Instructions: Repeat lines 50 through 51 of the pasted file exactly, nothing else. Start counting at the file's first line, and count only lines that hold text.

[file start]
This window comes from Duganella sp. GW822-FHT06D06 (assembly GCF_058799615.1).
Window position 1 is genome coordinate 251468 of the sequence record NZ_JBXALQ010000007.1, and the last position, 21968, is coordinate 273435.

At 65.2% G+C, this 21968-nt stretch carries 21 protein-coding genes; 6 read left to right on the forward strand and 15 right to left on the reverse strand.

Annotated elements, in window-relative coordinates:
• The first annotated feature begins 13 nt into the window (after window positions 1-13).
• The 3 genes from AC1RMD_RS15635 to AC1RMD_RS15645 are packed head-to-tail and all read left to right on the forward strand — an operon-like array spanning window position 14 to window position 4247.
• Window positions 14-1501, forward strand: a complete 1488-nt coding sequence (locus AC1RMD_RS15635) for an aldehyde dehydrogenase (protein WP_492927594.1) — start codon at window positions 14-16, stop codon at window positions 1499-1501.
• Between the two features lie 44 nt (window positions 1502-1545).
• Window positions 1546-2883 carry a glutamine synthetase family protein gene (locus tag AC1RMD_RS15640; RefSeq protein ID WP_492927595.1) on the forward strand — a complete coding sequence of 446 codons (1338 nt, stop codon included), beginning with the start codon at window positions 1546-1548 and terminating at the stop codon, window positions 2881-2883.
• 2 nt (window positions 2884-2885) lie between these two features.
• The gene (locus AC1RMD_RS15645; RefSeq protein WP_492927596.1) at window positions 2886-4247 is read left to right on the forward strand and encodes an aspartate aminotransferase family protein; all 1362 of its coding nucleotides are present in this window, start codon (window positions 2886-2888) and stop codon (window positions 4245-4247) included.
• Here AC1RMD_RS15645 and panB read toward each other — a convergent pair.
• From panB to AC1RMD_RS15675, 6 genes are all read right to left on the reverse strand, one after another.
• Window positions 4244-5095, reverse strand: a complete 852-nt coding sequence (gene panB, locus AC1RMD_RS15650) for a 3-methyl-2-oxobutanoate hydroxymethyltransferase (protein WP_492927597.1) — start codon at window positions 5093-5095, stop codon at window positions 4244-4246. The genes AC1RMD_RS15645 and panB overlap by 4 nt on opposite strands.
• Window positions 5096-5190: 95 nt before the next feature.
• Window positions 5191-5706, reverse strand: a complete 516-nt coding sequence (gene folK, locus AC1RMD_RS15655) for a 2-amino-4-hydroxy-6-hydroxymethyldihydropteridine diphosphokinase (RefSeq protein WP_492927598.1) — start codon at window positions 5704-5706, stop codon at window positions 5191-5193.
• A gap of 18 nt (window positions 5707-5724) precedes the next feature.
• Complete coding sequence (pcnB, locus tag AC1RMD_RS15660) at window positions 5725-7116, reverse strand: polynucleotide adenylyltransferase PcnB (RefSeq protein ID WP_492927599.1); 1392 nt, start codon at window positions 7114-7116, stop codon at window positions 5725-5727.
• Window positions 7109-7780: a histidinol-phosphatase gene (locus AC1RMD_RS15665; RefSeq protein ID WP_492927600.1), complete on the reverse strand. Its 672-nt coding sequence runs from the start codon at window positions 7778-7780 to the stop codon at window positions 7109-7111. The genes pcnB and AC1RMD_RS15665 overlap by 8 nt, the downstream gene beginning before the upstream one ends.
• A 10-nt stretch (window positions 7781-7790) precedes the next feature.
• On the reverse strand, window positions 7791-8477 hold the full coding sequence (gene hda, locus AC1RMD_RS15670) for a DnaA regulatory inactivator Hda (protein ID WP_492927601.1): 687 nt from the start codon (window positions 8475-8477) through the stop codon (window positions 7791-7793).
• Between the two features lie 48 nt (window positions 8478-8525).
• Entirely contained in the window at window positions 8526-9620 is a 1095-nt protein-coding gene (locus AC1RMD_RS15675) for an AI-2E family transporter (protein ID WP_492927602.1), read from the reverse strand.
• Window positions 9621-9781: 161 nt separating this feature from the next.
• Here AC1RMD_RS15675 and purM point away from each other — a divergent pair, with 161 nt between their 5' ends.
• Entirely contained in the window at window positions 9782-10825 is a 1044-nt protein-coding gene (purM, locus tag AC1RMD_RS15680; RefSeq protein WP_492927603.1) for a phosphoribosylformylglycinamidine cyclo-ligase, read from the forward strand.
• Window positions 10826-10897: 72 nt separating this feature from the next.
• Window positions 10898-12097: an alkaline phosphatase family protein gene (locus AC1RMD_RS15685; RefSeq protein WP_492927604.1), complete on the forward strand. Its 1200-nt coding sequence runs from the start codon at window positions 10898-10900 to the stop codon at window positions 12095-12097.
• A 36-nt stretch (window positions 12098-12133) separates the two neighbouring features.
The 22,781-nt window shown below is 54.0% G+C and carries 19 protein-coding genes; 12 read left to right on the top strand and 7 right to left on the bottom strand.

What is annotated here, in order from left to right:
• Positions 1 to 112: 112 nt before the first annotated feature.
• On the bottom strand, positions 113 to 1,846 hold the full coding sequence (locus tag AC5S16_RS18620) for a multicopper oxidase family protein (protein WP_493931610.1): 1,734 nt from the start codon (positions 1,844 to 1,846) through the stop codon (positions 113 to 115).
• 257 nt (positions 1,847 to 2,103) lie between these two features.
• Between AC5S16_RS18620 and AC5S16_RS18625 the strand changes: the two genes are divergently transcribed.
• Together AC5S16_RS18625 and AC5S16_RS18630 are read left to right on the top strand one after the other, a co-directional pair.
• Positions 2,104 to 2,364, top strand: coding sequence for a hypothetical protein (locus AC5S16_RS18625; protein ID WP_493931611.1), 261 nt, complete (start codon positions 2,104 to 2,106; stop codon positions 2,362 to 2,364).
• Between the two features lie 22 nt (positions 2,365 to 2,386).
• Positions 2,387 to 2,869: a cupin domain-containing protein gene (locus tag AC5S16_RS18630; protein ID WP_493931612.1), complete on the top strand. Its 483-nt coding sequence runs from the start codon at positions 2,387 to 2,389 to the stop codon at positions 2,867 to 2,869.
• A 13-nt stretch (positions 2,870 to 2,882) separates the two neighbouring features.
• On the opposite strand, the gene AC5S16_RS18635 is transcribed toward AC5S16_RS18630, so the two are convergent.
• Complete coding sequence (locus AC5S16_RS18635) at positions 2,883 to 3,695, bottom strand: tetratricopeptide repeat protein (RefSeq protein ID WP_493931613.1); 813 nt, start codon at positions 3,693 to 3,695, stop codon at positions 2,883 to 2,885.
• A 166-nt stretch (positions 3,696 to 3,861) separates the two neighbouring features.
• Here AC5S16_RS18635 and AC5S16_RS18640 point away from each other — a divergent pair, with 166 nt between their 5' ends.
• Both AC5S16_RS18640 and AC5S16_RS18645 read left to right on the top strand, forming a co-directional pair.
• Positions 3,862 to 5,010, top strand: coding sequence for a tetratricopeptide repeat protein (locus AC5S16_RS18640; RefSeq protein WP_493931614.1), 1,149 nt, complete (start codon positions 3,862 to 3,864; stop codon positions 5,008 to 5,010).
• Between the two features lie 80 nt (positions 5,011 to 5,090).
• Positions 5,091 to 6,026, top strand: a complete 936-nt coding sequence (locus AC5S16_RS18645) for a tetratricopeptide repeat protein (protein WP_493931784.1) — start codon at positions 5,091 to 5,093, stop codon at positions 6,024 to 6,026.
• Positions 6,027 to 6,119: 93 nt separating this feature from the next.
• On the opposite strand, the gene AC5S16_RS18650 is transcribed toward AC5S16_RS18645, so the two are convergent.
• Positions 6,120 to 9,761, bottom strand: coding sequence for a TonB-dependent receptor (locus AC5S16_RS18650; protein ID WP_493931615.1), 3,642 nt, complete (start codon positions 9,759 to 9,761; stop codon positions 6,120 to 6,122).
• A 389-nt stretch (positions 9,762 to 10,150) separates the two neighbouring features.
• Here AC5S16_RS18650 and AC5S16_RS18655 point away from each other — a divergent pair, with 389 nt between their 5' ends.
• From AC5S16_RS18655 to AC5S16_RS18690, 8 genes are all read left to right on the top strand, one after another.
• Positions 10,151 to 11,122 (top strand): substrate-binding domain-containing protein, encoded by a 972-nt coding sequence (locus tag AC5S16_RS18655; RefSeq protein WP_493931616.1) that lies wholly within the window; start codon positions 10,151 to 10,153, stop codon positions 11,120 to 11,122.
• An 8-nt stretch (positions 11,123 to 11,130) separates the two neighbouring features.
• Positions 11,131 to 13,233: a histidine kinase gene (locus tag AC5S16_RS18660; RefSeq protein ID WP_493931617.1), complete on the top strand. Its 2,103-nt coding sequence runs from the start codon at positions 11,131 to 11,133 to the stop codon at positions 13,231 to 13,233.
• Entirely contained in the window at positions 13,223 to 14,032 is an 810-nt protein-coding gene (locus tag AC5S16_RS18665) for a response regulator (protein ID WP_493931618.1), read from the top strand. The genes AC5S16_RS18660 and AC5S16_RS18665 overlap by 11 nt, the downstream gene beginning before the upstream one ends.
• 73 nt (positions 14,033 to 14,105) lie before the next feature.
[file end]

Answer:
• On the opposite strand, the gene AC5S16_RS18650 is transcribed toward AC5S16_RS18645, so the two are convergent.
• Positions 6,120 to 9,761, bottom strand: coding sequence for a TonB-dependent receptor (locus AC5S16_RS18650; protein ID WP_493931615.1), 3,642 nt, complete (start codon positions 9,759 to 9,761; stop codon positions 6,120 to 6,122).